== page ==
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Old 11-06-2012, 09:48 AM   #36
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Let's say we are all in a private marina, owned, operated, and maintained by the membership. You have a member who takes advantage of all the amenities provided by the club but does nothing to help keep it running. Do you owe any loyalty to the parasite?
So let's say you are correct in your evaluation of this member. What is being done to get rid of the member if he is such a bad member?

1. The BOD writes to the member and confronts him.

2. Fire bomb his boat.

3. The BOD votes the member out or buys him out.

4. Fire bomb his boat.

5. Let his maid service destroy his engine and then the boat can't be moved. That will make him leave.

6. Fire bomb his boat.

Childish behavior at best. Although I'm sure you like 2-4-6 boats near to the boat on fire are subject to loss as well. You might keep that in mind.
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Old 11-06-2012, 10:49 AM   #37
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Let's get back to the owner, who cares so little for the welfare of his boat engines that he is willing to let the cleaning ladies(yes, they were the cleaning ladies) run up his engines every two weeks, for months on end. If he doesn't care, why should anyone else? Some of the responses got me thinkin' I hit a nerve here. How many forum members also trust their boats to cleanin' ladies and dock rats?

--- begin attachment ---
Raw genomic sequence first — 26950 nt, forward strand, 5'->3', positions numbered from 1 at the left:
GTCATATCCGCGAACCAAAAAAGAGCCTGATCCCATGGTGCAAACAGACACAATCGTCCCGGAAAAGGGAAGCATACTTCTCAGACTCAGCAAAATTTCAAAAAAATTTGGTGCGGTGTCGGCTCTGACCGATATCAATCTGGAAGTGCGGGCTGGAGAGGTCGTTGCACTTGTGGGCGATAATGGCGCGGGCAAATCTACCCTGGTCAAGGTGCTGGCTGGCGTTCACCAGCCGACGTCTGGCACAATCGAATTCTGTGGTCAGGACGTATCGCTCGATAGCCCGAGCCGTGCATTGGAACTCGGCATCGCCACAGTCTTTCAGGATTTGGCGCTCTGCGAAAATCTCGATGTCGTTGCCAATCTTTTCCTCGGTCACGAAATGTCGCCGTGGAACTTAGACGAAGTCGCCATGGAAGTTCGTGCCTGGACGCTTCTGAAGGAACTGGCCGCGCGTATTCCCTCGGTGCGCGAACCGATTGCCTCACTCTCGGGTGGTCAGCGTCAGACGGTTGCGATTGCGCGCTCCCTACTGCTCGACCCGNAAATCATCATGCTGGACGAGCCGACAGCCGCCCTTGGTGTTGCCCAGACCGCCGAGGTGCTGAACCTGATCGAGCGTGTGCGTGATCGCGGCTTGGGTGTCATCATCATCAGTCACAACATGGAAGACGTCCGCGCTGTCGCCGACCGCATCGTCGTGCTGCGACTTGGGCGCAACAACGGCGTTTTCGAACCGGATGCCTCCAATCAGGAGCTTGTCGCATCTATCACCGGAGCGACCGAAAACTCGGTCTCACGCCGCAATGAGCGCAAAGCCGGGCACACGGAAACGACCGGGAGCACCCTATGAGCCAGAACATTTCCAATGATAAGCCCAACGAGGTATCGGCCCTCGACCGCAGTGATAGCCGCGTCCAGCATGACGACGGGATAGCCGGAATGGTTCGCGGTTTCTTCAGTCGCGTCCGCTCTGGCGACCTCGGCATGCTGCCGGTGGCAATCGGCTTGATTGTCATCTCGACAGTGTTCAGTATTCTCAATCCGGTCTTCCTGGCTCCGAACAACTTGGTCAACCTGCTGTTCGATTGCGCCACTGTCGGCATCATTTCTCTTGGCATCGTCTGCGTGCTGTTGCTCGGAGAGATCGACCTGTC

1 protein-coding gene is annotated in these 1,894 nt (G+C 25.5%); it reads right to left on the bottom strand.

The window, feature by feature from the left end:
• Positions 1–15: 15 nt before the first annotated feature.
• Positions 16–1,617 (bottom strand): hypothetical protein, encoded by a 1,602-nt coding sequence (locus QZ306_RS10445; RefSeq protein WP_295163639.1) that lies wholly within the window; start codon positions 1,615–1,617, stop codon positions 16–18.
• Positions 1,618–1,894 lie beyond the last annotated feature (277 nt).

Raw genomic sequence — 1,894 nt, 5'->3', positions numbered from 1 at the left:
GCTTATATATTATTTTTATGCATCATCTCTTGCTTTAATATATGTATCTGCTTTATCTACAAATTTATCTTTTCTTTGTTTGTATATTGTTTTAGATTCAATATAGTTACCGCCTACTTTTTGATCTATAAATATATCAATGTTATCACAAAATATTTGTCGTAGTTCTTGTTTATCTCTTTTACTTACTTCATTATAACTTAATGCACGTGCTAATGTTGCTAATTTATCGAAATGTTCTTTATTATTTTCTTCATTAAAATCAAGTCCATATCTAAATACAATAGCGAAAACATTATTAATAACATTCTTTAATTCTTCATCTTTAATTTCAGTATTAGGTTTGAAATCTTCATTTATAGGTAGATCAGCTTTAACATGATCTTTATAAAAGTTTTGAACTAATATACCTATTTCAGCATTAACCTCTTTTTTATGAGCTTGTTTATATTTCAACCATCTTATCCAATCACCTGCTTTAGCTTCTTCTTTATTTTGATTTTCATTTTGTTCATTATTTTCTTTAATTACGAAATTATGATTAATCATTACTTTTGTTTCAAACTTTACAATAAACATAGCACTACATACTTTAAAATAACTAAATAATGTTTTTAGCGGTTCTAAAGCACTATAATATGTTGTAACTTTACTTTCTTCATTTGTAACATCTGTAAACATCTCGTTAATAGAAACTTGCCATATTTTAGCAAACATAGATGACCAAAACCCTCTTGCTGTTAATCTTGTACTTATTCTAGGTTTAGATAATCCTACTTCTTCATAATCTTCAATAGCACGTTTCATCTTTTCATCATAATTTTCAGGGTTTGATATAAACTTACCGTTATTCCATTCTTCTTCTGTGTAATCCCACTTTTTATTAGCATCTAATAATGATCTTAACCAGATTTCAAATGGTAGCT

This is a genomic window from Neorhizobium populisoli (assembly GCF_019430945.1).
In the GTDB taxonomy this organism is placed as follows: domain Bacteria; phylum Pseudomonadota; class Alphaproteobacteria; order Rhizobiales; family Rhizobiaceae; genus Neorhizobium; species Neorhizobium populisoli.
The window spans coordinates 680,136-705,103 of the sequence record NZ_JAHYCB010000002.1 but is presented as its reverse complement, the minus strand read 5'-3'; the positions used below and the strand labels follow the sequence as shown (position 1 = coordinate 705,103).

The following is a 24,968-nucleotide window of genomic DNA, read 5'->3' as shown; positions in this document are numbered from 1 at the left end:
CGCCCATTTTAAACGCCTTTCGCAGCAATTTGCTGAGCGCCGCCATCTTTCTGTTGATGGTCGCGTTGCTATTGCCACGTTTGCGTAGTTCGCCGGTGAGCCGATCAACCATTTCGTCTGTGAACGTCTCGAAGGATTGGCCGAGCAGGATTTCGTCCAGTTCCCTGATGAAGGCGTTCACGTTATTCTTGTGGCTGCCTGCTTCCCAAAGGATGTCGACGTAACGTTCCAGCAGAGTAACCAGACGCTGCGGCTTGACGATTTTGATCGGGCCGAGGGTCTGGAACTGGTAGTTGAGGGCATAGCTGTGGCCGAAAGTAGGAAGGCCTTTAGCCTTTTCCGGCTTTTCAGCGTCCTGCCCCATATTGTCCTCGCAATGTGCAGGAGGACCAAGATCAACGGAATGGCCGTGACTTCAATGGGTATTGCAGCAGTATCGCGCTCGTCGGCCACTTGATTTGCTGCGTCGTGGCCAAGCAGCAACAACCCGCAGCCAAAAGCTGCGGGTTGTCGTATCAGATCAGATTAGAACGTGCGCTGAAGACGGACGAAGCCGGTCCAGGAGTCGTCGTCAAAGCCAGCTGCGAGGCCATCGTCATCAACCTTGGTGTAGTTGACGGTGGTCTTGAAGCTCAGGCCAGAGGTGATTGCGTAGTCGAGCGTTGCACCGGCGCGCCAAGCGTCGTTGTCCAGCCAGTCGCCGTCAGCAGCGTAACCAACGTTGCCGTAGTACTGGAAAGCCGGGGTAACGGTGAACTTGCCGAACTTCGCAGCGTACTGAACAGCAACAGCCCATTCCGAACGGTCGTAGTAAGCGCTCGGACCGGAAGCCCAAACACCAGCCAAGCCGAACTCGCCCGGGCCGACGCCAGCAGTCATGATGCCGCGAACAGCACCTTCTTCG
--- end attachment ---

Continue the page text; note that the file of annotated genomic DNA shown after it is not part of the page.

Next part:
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Old 11-06-2012, 10:54 AM   #38
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Let's get back to the owner, who cares so little for the welfare of his boat engines that he is willing to let the cleaning ladies(yes, they were the cleaning ladies) run up his engines every two weeks, for months on end. If he doesn't care, why should anyone else? Some of the responses got me thinkin' I hit a nerve here. How many forum members also trust their boats to cleanin' ladies and dock rats?
You would have done better by letting the thread die on its own.
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Old 11-06-2012, 03:12 PM   #39
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Indefensible.
I agree 100%!!

There is no way that I could sit and watch something go wrong that would result in damages to someones boat or property without giving a warning or at least trying.

If my engine(s) were not pushing water out of the exhausts when they are running, and I don't catch it....I can only hope that someone will yell, point, jump up and down...whatever... And I would be very grateful for the heads up.

Its a question or matter of "human decency"......
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Old 11-06-2012, 04:32 PM   #40
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....a few years ago there's a nasty three day blow on Lake Michigan. The marina came alive with four foot rollers pouring in through the shipping channel and bouncing off the other end of the harbor. Total chaos in the anchorage and at the marina. Boats (40-50 footers) are smashing against their docks, lines parting, cleats ripping out of hulls.

We're the only live aboards in the marina, so my spouse and I are out in the middle of the night trying to secure other people's boats (absentee seasonal slip owners). One trawler is rolling insanely and smashing against the finger pier. I notice the wood trimmed hand rail on the starboard side is beginning to bang and chafe against a dock piling. The sawing action was headed for the hull once it finished with the railing. At risk to life and limb I leap aboard during one of the violent slams against the finger pier and haul in windward bow and stern lines to get the boat away from the dock. The following week the owner shows up and complains that I should have taken action sooner as a piddly piece of teak trim was beat up. Given his attitude, I have trouble picturing myself taking a risk for that particular boat owner in the future.